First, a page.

I decided to take a little break from the Housewives for a day or two. Instead, I just wanted to share a little bit about one of my other reality TV obsessions.
I found “Toddlers & Tiaras” a while ago, on a night when I could neither sleep nor concentrate on a book. This program did nothing for my insomnia. Those of you who have watched it know exactly what I mean. This diminutive group of beauty queens, and their crazy mothers, are a sight to behold. It is mesmerizing and horrific, all at the same time. Again, for the same inane reasons as to why I watch the HWs, I just can’t turn away.
I am a stepmom to two sons, so beauty pageants weren’t even a remote possibility at our house. I can get grass stains out of a football uniform but wouldn’t know the first thing about how to bedazzle a dress for a potential princess. The time, money and energy expended on this activity just boggles the mind. In one episode, a mother happily forked over $1,200 for her two year old’s dress. That dress will only be worn for a very, very short time, given the growth spurts of toddlers, never mind the notion of contestants not wanting to be seen in every pageant wearing the same thing – Heaven forbid!
Now, there is more to this in terms of behind the scenes preparation. Pageant coaches are hired, and most of them are former title holders and crown wearers. They take their jobs very seriously. The coach must teach things like how to walk, smile, wave and do something called the “cupcake” pose – which is a way for these little girls to hold their hands and arms so that their fingertips just brush the edges of their crinoline packed skirts. Most of the girls are fitted with “flippers”, which I guess are best described as baby dentures. They are meant to disguise the very natural process of losing one’s baby teeth. They are tanned, teased, sprayed and made up to within an inch of their lives. Most of these little girls do not appear to be enjoying their transformations.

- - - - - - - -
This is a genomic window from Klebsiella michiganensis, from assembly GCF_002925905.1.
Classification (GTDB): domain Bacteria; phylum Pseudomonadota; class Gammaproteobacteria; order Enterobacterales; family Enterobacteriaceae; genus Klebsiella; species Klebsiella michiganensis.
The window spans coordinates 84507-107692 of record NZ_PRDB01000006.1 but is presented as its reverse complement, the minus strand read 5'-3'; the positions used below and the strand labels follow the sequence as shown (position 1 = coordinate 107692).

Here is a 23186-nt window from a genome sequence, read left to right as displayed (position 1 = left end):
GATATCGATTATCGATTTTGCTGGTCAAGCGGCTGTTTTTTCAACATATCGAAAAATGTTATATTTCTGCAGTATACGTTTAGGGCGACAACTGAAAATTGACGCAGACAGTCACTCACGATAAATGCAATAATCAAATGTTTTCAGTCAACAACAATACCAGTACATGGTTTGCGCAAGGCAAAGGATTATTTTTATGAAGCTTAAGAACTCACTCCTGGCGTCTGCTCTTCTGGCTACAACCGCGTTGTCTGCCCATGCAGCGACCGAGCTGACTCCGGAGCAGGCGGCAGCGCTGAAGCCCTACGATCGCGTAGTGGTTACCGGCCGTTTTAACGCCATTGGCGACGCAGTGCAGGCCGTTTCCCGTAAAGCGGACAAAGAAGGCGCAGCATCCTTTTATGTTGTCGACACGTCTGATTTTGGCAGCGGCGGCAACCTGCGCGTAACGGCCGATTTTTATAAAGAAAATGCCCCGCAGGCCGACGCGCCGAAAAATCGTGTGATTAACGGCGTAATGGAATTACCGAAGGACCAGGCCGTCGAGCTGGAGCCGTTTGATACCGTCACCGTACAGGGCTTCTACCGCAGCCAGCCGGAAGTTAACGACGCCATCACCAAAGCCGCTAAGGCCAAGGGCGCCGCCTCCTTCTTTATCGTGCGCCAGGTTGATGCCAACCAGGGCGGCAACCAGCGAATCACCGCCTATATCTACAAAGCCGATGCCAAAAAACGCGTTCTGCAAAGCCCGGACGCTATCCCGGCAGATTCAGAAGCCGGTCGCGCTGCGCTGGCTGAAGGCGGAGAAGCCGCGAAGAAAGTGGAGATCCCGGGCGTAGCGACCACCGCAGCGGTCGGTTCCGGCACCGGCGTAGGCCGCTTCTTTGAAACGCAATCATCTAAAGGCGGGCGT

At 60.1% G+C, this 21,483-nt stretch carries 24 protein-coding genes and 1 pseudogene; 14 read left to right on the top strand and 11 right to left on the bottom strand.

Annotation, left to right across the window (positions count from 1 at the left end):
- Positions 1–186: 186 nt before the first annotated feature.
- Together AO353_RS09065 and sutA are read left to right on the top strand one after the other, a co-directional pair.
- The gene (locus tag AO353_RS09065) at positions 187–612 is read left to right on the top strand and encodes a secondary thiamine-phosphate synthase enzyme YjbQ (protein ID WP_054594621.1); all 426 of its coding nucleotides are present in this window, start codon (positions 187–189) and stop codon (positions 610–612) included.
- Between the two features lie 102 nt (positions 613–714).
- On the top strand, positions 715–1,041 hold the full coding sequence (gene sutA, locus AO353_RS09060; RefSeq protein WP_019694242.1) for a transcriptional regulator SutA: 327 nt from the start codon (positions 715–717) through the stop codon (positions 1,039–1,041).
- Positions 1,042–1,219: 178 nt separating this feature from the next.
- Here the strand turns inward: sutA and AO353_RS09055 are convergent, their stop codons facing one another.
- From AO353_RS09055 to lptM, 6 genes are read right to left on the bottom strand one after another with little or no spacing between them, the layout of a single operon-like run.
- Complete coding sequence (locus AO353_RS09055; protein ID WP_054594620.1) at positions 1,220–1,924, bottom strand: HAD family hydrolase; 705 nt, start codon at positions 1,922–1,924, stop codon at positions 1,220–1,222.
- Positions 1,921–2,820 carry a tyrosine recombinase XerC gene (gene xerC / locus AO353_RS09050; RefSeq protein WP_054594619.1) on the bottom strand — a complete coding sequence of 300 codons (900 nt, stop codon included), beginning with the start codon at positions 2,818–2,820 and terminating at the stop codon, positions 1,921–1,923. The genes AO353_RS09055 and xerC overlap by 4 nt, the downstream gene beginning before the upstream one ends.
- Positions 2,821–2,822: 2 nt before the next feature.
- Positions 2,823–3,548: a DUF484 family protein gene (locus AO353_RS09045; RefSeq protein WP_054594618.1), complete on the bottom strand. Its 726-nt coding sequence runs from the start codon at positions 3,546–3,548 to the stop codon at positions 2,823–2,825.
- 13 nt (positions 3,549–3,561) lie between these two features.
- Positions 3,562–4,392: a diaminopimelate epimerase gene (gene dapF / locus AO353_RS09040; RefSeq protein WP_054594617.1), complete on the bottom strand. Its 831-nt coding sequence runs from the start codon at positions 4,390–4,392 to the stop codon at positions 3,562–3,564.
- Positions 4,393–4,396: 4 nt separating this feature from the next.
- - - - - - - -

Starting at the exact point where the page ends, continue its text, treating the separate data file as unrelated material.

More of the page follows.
Pageant moms are a breed unto themselves. Some are former beauty queens, while others are, at least to me, living some vicarious fantasy life through their little girls. They are completely obsessed, to the point of irrationality. They rehearse their children for hours, and scream – at their spouses, the pageant judges, their daughters and everyone else who gets in their way. They scare me.
The pageants, themselves, are both sad and funny. Judges take this stuff very, very seriously. They rate these little folks on poise, grace, beauty, personality and, sometimes, talent. Now, I don’t know about you, but how graceful or poised is a one year old? The introductions of each contestant are meant to give a brief background – another thing that is pretty simple when a child has yet to reach pre-school. My absolute favorite went something like this, “Let’s welcome Laci. She is 10 months old and her favorite food is formula.” Some of the outfits that these girls parade onto stage wearing are off the charts. I have seen a child dressed up as Julia Roberts’ character in “Pretty Woman”, while another mom tried frantically to sew what appeared to be flank steak onto her daughter’s bikini in an effort to recreate Lady Gaga’s (in)famous meat dress. The idea was abandoned when the juices from the steaks began to streak the girl’s newly applied spray tan. You just can’t make this stuff up.